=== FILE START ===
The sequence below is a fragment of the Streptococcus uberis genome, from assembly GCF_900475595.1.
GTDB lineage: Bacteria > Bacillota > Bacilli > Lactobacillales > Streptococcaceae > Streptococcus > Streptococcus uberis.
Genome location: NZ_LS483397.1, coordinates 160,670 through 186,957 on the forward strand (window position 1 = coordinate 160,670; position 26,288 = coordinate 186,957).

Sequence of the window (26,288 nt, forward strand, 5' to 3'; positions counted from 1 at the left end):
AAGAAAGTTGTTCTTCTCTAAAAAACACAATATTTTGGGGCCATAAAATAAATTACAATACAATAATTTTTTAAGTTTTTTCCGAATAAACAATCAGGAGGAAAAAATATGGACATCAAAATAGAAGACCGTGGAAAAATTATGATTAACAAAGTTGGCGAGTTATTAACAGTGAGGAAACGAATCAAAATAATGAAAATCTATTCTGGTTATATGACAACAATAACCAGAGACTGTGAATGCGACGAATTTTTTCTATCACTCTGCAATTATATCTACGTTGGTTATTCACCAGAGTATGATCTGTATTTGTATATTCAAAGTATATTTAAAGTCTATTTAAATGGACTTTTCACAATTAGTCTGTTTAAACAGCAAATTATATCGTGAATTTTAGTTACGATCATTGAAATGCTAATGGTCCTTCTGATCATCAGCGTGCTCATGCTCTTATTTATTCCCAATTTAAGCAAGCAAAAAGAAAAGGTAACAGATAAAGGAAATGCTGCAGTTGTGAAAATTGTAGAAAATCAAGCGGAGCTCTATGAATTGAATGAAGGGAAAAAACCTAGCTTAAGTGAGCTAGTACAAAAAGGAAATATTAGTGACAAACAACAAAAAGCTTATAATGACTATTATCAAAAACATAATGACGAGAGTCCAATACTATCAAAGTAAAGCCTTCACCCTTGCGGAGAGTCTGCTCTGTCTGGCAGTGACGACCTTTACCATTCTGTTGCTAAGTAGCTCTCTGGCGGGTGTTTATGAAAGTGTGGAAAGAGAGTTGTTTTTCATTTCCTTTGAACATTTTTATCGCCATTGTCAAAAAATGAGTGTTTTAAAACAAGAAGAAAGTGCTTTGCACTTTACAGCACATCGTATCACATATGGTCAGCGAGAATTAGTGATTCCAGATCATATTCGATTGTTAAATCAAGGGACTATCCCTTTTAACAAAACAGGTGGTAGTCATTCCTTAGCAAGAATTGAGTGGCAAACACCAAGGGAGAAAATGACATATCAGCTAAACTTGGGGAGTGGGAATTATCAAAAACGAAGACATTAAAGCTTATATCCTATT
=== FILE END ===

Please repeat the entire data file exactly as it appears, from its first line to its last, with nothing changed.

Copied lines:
The sequence below is a fragment of the Streptococcus uberis genome, from assembly GCF_900475595.1.
GTDB lineage: Bacteria > Bacillota > Bacilli > Lactobacillales > Streptococcaceae > Streptococcus > Streptococcus uberis.
Genome location: NZ_LS483397.1, coordinates 160,670 through 186,957 on the forward strand (window position 1 = coordinate 160,670; position 26,288 = coordinate 186,957).

Sequence of the window (26,288 nt, forward strand, 5' to 3'; positions counted from 1 at the left end):
AAGAAAGTTGTTCTTCTCTAAAAAACACAATATTTTGGGGCCATAAAATAAATTACAATACAATAATTTTTTAAGTTTTTTCCGAATAAACAATCAGGAGGAAAAAATATGGACATCAAAATAGAAGACCGTGGAAAAATTATGATTAACAAAGTTGGCGAGTTATTAACAGTGAGGAAACGAATCAAAATAATGAAAATCTATTCTGGTTATATGACAACAATAACCAGAGACTGTGAATGCGACGAATTTTTTCTATCACTCTGCAATTATATCTACGTTGGTTATTCACCAGAGTATGATCTGTATTTGTATATTCAAAGTATATTTAAAGTCTATTTAAATGGACTTTTCACAATTAGTCTGTTTAAACAGCAAATTATATCGTGAATTTTAGTTACGATCATTGAAATGCTAATGGTCCTTCTGATCATCAGCGTGCTCATGCTCTTATTTATTCCCAATTTAAGCAAGCAAAAAGAAAAGGTAACAGATAAAGGAAATGCTGCAGTTGTGAAAATTGTAGAAAATCAAGCGGAGCTCTATGAATTGAATGAAGGGAAAAAACCTAGCTTAAGTGAGCTAGTACAAAAAGGAAATATTAGTGACAAACAACAAAAAGCTTATAATGACTATTATCAAAAACATAATGACGAGAGTCCAATACTATCAAAGTAAAGCCTTCACCCTTGCGGAGAGTCTGCTCTGTCTGGCAGTGACGACCTTTACCATTCTGTTGCTAAGTAGCTCTCTGGCGGGTGTTTATGAAAGTGTGGAAAGAGAGTTGTTTTTCATTTCCTTTGAACATTTTTATCGCCATTGTCAAAAAATGAGTGTTTTAAAACAAGAAGAAAGTGCTTTGCACTTTACAGCACATCGTATCACATATGGTCAGCGAGAATTAGTGATTCCAGATCATATTCGATTGTTAAATCAAGGGACTATCCCTTTTAACAAAACAGGTGGTAGTCATTCCTTAGCAAGAATTGAGTGGCAAACACCAAGGGAGAAAATGACATATCAGCTAAACTTGGGGAGTGGGAATTATCAAAAACGAAGACATTAAAGCTTATATCCTATT